Del Rosario takes allegations on overpriced passports “with a grain of salt”

By on August 12, 2016

Former Philippine Foreign Secretary Albert del Rosario and US Secretary of State John Kerry. (Photo courtesy of The Embassy of the United States of America to the Philippines)
FILE PHOTO: Former Philippine Foreign Secretary Albert del Rosario (left) with US Secretary of State John Kerry (right).
(Photo courtesy of The Embassy of the United States of America to the Philippines)

MANILA—Former Foreign Affairs Secretary Albert Del Rosario on Thursday said that he will be taking allegation pitted on him and other former secretaries on the overpriced printing of Philippine passports “with a grain of salt” noting that he was willing to show documents if necessary.

To recall, anti-corruption watchdog Anti-Trapo Movement (ATM) earlier this week filed a complaint before the Ombudsman on the allegedly overpriced Php 859.7-million contract on e-passports produced by French firm Oberthur Technologies.

ATM said that anomalies began during the Arroyo administration but continued until the Aquino administration—under Del Rosario’s watch when the contract to print the passports was awarded to the APO Production Unit.

Del Rosario, who was secretary from February 2011 to March 2016, explained that the contract was given to APO because the Bangko Sentral ng Pilipinas did not agree to print the passports.

“We can show documentation that the Bangko Sentral officially told us that they don’t want to do this anymore. We had to look for another provider,” Del Rosario told reporters in an interview.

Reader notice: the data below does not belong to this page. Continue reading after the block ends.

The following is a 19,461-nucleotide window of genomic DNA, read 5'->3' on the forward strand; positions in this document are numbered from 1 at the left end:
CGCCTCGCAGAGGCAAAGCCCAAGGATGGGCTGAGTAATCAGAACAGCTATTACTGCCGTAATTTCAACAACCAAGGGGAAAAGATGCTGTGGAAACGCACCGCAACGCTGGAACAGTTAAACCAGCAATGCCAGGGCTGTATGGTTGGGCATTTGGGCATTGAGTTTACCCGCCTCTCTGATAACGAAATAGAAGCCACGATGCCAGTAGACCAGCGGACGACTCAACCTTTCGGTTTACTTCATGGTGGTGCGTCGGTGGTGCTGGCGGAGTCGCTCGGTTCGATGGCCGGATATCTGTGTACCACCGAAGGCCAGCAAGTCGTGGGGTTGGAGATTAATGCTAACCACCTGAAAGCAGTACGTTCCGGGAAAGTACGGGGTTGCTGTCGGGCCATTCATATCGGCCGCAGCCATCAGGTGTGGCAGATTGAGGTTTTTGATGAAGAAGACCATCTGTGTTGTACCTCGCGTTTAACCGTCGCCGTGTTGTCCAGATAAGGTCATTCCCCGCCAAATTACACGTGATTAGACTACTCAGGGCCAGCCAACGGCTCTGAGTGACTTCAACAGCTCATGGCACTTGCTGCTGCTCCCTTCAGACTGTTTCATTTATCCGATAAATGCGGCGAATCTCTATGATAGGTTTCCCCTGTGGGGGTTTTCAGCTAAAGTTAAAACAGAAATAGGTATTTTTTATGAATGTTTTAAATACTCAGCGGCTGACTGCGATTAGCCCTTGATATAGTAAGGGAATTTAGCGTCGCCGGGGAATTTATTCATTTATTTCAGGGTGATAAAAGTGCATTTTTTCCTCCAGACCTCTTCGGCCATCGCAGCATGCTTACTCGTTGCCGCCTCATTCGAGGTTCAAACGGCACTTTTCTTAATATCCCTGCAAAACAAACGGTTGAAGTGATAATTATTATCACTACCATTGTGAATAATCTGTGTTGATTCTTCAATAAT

“If you look at laws of how passports can be produced, you can only source this from three authorized government printers, in addition to Bangko Sentral, we have National Printing Office (NPO) and APO,” he added.

Del Rosario explained that NPO also expressed disinterest, so the DFA had to work with APO and got other agencies to help in terms of vetoing the capability and contractual provisions.

He said that the Department of Budget and Management (DBM), the National Economic Development Authority (NESDA), the Department of Science and Technology, the Office of the President and other agencies were involved in vetting the contract with APO.

The Secretary said that the DFA signed the contract with the Bangko Sentral but later found out that there was a third party contractor to APO and whether the contractor provided a cost-effective service to APO.

“We have nothing to do with that. We don’t even know who this contractor is,” Del Rosario said.

“Whoever is making these allegations should look into the details that transpired here,” he added.

He meanwhile said that he “felt” for the DFA staff suffering from low-morale for having what he described as a “tarnished reputation” because of the allegations.